“Hey! Did you realize we were on three continents between last night and now?” Shavonne asked Kyndal in the car. They both live on the Asian side of Istanbul. I, however, live on the European side. I thought about what she said for a moment and then burst with excitement. “Asia…You went to the Europe side for the airport…Oh my goodness! We’re in AFRICA!” Somehow, it totally escaped me that traveling to Egypt also meant stepping onto a continent I had never visited.
We arrived late in the night to our hostel in Cairo. The next morning, we were greeted by Shavonne’s friend-of-a-friend named Samir. Samir was a real blessing to us. I cannot imagine exploring Cairo without him. His English was fantastic and it was such a comfort to have someone with us who spoke Arabic. He negotiated with the taxi drivers for us (which was remarkably cheap), took us out for true Egyptian meals, and patiently waited while we shopped.
Our first stop was to the Citadel. This was a military fortification at one point and is now a mosque and hosts several museums.
The Citadel (left), inside the mosque (center), just as you exit the mosque (right)
There was an incredible view from the terrace where we caught our first glance of the Pyramids of Giza in the distance.
Following the Citadel, Samir’s friend Amal joined us and drove us to the Christian quarter of Cairo. Samir was an incredible tour guide as he explained the significance of the art and the history of these places.
The picture on the right above is what Samir called the Egyptian Mona Lisa.
While the churches were lovely, my favorite part about Cairo was this one store in the Christian quarter. There were beautiful tapestries (I wanted them ALL), chairs, jewelry boxes, and other lovely pieces… It was heaven, really. I was hesitant to buy a tapestry that I had my eye on because it was so expensive and I thought, “It’s the first day. I can probably find this somewhere else cheaper…” When we left, I was so anxious, though. I knew we would be back in Cairo later in the week, but all I could think about was that tapestry and the feeling of regret I would have if we didn’t make it back to the shop in time.
Throughout our travels, we did NOT come across anything like I had seen in Cairo, and certainly not anything of that quality. We were able to return to the shop and I was able to get a better price, but he certainly wasn’t happy about it.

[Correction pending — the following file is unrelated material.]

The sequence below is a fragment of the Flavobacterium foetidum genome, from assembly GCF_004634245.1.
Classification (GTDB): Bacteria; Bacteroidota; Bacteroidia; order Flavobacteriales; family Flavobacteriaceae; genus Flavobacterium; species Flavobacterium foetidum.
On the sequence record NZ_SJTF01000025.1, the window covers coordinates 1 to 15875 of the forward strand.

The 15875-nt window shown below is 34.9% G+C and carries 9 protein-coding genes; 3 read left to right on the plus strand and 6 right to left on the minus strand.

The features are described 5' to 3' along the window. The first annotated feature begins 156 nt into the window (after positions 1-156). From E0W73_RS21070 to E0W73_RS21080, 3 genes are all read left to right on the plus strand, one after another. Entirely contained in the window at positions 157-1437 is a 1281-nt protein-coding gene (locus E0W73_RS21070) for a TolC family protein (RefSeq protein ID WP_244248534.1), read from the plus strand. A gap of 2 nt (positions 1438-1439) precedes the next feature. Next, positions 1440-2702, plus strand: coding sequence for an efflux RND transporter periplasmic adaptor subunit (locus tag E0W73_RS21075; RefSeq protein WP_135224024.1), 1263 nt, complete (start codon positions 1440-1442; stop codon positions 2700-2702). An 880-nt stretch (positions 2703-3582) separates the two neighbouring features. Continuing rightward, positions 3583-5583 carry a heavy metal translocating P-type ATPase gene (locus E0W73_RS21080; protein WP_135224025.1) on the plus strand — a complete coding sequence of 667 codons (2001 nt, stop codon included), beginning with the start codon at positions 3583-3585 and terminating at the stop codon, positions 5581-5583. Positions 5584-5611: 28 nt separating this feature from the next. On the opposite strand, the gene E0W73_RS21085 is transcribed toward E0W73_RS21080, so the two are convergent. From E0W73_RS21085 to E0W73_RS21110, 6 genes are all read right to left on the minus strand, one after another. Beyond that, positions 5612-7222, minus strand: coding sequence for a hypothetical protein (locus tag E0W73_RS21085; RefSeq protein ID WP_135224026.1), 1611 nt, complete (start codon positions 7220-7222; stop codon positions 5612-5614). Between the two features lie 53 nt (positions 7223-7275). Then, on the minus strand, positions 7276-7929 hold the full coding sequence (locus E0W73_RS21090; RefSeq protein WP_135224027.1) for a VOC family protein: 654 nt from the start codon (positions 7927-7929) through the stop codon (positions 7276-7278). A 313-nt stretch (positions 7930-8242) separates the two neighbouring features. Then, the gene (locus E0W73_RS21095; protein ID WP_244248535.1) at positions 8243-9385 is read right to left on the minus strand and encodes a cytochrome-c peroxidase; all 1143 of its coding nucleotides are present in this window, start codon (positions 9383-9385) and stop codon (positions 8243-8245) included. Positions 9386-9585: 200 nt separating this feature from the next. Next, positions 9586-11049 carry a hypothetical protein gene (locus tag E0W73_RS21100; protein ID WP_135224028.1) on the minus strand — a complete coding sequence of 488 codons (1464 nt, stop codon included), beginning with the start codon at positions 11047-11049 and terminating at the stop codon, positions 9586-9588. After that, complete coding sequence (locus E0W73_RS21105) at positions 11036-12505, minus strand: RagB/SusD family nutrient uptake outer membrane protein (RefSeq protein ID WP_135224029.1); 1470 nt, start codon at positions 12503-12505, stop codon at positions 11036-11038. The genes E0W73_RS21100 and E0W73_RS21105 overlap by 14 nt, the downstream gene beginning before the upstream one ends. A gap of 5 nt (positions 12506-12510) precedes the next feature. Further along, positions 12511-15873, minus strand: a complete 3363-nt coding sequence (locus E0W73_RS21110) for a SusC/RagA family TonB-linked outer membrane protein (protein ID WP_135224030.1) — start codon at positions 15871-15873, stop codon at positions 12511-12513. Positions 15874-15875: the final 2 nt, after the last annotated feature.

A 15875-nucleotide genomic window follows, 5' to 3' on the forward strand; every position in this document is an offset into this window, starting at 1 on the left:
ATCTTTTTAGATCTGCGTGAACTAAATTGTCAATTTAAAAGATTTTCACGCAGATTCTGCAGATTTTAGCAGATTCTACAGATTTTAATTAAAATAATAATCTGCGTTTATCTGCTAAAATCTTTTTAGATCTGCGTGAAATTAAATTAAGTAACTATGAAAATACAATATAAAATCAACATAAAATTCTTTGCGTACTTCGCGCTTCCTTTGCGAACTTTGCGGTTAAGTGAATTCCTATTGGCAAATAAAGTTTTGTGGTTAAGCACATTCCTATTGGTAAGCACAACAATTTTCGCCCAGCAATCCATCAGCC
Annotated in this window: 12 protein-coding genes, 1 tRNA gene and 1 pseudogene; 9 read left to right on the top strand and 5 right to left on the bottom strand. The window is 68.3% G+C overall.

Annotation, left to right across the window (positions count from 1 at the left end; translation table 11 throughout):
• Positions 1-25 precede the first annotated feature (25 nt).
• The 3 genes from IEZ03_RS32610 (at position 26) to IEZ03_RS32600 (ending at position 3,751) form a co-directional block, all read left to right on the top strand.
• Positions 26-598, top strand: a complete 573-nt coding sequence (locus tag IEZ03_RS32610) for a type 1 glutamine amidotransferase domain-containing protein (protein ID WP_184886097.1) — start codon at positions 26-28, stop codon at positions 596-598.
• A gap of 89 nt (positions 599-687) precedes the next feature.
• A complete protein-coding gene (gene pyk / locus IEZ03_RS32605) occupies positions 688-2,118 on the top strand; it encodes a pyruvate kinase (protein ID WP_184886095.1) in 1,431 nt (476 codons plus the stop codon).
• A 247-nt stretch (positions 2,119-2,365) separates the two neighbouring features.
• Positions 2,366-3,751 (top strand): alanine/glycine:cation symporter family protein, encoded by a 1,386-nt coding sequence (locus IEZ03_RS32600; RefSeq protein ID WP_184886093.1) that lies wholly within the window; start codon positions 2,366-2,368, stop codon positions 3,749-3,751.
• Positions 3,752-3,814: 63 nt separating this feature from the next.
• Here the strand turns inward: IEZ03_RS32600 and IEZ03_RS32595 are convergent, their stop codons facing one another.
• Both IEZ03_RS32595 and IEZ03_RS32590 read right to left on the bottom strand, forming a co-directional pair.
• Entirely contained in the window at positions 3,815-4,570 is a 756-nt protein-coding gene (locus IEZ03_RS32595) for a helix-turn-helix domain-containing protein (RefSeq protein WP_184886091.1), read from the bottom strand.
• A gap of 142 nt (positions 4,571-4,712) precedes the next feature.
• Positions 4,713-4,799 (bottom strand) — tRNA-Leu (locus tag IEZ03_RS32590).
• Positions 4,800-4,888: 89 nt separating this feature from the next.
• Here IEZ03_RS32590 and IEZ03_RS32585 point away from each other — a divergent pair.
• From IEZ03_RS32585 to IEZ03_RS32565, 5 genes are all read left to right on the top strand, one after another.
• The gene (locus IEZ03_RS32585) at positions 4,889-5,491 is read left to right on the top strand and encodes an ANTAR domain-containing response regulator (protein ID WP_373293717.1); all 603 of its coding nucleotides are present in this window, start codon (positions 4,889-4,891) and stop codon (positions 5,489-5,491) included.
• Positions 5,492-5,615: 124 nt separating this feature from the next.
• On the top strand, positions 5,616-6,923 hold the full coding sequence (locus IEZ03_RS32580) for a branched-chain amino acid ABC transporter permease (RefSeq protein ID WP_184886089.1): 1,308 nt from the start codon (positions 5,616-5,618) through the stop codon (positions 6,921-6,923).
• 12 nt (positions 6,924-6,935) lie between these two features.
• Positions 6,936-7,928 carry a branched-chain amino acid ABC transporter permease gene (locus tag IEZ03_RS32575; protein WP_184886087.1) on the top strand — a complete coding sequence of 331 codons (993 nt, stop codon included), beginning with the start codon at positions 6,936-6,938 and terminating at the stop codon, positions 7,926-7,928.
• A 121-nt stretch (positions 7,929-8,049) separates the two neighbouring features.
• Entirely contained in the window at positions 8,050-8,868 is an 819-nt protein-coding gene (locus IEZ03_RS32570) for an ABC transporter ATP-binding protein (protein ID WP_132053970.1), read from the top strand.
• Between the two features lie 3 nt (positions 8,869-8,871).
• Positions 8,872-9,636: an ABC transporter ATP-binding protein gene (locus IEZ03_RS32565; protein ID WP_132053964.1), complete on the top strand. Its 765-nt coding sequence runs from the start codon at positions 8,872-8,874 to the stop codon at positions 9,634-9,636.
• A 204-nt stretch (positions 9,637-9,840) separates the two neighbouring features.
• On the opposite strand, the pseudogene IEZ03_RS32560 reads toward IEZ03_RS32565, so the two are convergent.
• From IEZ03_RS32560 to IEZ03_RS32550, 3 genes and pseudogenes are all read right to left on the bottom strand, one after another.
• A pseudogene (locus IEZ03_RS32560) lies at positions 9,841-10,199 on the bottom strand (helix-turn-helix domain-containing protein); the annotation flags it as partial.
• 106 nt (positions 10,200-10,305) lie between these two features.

The lucky winner.
After enjoying some mint tea and salep (a dramatic tale for another blog post), we wandered around the market. I stumbled into a Papyrus shop. Papyrus paintings are something I know NOTHING about so I have NO idea how much they are worth and what makes them real or fake or high quality… But I knew that they were pretty and I wanted a few. We really enjoyed learning about the stories depicted in the paintings. I bought myself three and still wish I bought more… Or at least one with a boat and one with a lucky bug in addition to my three… I became obsessed with the lucky bug.
The next day, we went to The Pyramids of Giza and Sakkar.
When we first drove up to the pyramids, they were remarkable. Personally, once I paid to get in, the magic wore off. Since you can’t go inside them, there wasn’t much to it other than a closer view. If I could do it again (which I won’t because once was enough), I would probably pay for the camel ride around the pyramids just to get some better pictures. So for those of you looking to explore the Pyramids of Giza still at some point in your life, just pay the camel man.
I enjoyed going to the Pyramids of Sakkar a little more because it was more compact and we actually got to climb on things.
When we returned that night, we went out for an Egyptian dinner (Koshari, a very filling noodle and rice dish) with Samir and Amal. We also celebrated Samir’s birthday. This dinner was DELICIOUS until I poured some sort of spicy oil all over my meal. It was too hot to handle, and I LOVE hot food. I couldn’t finish my meal, but we were all able to enjoy some sort of fried sugary dough for a birthday dessert!
This dinner was in the Arabic quarter. I guess they don’t see many tourists there, so a young man asked if he could take our picture for the shop. In return he showed us some magic tricks.
As we strolled around before leaving for Luxor that night, I couldn’t help but notice the pollution. The pollution, in Cairo especially, is out of control. Everyone has a dry cough [from the air] that doesn’t go away, my skin broke out like a twelve-year-old girl, and there is garbage everywhere. In Turkey, people throw garbage on the streets all the time, but the streets and the parks are cleaned EVERY SINGLE DAY.
That said, there are also really beautiful, clean neighborhoods in Cairo.
The days that followed in Luxor and Aswan were a real adventure worthy of their own blog post. Check in again soon!